European Cannabis Weekly Round-Up

European Cannabis Week

London will host the first European Cannabis Week, taking place at different venues around the City between June 23rd and 29th. Following the wave of cannabis legalisation across Europe, where many Governments have taken action in this respect, the series of events will deepen into all aspects of the emerging cannabis market.

Alastair Moore, Co-Founder of European Cannabis Week explained the aims of this event, affirming that “European Cannabis Week will drive this growth, bringing together the people, brands and organisations that will shape the emerging European market.”

Speakers will debate topics concerning politics, science, health, patient needs, advocacy, investment and culture. .

Germany

On Tuesday, a federal court in Leipzig ruled that drivers on cannabis will no longer automatically lose the licence. This will apply to first-time offenders only and authorities must assess and declare with a medical evaluation whether or not the cannabis user was fit to drive, as the daily Deutsche Welle has recently reported.

Under German law, a driver’s licence could be revoked if the driver was found unable to drive due to consumption of alcohol or drugs. Specifically, if they were caught with one nanogram of THC in their blood, their licence could be revoked instantly. Experts disagree with the one-nanogram limit, affirming that THC can remain in the bloodstream days after a person consumes cannabis. For this reason, in 2015, they suggested increasing the limit to three nanograms.

Andre Schulz, head of the BDK organisation (the Association of German Criminal Officers), said that stigmatisation on cannabis “allows criminal careers to start”, and argued “the prohibition of cannabis was, viewed historically, arbitrary” and is “neither intelligent nor expedient”. He hopes that cannabis consumption will be completely decriminalised soon.

Teagan Appleby’s medicinal cannabis returned

Last week we reported the story of Teagan Appleby and her family. Since doctors in the UK refused to sign off Teagan’s use of the drug, the family travelled to the Netherlands and imported a three-month dose of cannabis oil containing THC and CBD. On arrival at Southend Airport, all medication was confiscated by Customs Officials.

Positive developments have come about this week. On April 10th, Teagan’s mother, Emma confirmed that a specialist doctor in the UK had finally issued a prescription for nine-year-old daughter Teagan, who has severe epilepsy. According to the new legal framework, doctors have been able to issue prescriptions for medicinal cannabis since November 2018. Yet, Teagan was not given one – until now.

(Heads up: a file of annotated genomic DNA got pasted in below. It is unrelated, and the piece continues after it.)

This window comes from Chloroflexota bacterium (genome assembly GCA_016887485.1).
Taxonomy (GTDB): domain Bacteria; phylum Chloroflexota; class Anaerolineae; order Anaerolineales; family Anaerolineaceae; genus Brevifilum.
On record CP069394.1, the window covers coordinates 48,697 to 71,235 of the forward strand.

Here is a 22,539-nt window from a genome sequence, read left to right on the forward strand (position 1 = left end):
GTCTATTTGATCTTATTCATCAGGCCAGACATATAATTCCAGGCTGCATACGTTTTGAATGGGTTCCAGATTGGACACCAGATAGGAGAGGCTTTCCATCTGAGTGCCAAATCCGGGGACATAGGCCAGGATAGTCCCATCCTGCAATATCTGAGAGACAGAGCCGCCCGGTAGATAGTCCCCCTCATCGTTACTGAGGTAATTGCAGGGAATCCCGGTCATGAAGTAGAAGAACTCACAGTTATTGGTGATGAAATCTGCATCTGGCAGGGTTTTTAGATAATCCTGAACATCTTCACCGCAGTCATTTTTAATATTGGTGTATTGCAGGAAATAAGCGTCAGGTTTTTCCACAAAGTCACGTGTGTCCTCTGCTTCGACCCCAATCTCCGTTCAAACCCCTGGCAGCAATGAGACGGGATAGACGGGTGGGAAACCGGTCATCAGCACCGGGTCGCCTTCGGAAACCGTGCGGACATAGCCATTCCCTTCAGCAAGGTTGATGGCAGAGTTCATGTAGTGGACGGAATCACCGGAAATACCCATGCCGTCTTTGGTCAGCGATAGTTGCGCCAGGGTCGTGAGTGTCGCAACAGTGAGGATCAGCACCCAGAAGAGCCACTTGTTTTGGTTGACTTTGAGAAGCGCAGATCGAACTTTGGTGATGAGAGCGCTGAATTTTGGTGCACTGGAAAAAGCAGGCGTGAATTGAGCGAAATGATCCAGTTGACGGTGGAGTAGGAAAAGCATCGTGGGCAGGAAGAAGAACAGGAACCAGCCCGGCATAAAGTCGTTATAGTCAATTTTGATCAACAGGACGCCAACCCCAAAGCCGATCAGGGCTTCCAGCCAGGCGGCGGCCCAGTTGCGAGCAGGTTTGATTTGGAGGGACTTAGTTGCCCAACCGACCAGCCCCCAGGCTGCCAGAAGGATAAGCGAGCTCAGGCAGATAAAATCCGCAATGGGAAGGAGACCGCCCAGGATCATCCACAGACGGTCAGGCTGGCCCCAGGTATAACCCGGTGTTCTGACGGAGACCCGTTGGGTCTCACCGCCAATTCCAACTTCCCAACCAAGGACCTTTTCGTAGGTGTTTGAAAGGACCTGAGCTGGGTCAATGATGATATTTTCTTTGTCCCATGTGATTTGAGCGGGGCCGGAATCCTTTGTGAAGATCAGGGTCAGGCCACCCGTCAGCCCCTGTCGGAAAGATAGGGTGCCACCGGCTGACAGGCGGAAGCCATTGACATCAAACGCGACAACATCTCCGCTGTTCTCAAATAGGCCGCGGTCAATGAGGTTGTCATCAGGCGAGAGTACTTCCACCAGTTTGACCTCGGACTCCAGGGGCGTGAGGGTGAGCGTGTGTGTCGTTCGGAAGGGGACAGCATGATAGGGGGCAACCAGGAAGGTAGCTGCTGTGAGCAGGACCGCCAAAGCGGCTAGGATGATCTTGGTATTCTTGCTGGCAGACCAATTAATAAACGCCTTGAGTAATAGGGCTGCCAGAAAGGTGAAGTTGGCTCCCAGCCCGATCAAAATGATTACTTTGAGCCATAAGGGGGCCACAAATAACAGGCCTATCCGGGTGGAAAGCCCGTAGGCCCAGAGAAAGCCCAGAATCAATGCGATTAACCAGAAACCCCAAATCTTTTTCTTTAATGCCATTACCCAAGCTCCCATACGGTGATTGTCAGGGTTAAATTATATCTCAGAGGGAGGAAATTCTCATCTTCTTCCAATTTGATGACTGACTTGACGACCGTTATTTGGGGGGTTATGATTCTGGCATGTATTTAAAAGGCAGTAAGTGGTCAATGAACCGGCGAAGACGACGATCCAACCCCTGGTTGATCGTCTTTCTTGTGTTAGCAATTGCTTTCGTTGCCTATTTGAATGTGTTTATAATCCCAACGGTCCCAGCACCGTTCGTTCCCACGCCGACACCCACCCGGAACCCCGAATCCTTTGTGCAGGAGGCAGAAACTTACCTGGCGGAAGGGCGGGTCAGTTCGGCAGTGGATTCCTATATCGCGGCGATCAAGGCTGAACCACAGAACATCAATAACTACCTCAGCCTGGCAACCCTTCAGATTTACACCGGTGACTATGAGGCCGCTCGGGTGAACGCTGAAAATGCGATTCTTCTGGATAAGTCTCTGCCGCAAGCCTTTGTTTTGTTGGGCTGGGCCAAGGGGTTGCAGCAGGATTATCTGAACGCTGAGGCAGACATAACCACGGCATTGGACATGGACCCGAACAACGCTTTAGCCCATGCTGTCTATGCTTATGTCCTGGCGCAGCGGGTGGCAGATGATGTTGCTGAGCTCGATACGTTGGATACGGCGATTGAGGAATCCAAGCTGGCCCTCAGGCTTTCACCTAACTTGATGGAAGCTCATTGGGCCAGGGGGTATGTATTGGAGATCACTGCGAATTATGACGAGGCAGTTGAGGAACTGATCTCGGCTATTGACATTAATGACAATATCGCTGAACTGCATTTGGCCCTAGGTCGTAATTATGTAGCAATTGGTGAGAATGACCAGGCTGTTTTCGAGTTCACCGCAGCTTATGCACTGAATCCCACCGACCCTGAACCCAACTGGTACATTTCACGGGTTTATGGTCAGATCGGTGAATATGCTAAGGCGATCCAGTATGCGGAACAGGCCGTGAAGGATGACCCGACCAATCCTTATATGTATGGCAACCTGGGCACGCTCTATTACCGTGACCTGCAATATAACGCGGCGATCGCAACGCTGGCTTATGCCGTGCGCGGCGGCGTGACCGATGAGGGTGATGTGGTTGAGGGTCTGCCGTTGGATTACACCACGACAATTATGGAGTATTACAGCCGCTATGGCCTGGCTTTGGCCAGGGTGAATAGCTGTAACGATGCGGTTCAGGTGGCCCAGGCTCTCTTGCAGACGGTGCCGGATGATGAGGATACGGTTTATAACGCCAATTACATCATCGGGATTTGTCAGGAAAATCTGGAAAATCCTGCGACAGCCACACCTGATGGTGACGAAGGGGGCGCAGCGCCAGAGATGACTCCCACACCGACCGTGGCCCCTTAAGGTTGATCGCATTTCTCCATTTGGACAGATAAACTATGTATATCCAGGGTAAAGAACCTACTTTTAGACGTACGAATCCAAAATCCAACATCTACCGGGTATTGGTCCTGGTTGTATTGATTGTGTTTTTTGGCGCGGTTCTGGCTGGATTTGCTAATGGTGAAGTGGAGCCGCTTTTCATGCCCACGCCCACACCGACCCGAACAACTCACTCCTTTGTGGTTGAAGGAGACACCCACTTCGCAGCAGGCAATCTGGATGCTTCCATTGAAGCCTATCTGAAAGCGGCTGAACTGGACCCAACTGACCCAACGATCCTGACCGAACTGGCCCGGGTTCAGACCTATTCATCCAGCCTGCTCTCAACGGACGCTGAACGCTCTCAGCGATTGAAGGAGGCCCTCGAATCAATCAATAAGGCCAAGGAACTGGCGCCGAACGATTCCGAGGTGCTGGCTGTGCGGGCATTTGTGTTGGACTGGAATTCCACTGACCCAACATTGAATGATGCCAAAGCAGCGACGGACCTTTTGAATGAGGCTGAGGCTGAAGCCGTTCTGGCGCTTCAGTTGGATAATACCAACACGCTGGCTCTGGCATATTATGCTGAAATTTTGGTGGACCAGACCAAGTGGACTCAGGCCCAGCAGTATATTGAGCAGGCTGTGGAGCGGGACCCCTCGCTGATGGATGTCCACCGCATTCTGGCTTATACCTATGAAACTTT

On April 12th, Emma was notified that confiscated medicine was ready to be collected and on the following day, she travelled to London and got Teagan’s medications back.

Emma said that it’s “wrong that it’s taken me to do this to get it” and promised to continue “fighting” for other parents who have been denied access.

Health Secretary Matt Hancock tweeted: “Happy to say that Teagan Appleby’s cannabis-based medicine… is ready to be collected. We are working hard across government to ensure we get these medicines to those who need them.”

Greece

Last month, we talked about the emergent cannabis market in Greece with leading business consultant Costas Vamvakas. At that point, two companies had been licensed for cultivation and procession of medical cannabis.

This week, VK PREMIUM Business Consultants Ltd announced that two five-year installation licences have been issued to “Pharma Essenza Cannabis SA” and “PENTE SA”.

PENTE SA will take up a cultivation unit of 3.5 hectares, whereas Pharma Essenza Cannabis’ facilities will be located on 85.3 hectares. This brings the total number of companies issued licenses in Greece up to four, out of 43 applications.

Malta

The Supreme Cannabis Company announced that a letter of intent has been signed with Malta Enterprises, the economic development agency of Malta. Supreme is seeking to obtain a cultivation licence from the Maltese authority and the letter of intent represents the first step towards this.

For many Canadian and American companies, Malta is a strategic first choice which allows them to serve export markets throughout Europe and expand across the continent.

Navdeep Dhaliwal, CEO of The Supreme Cannabis Company, said, “Using the intellectual property and expertise we’ve gained in Canada, we intend to deliver high-quality cannabis products to medical patients in multiple international markets.”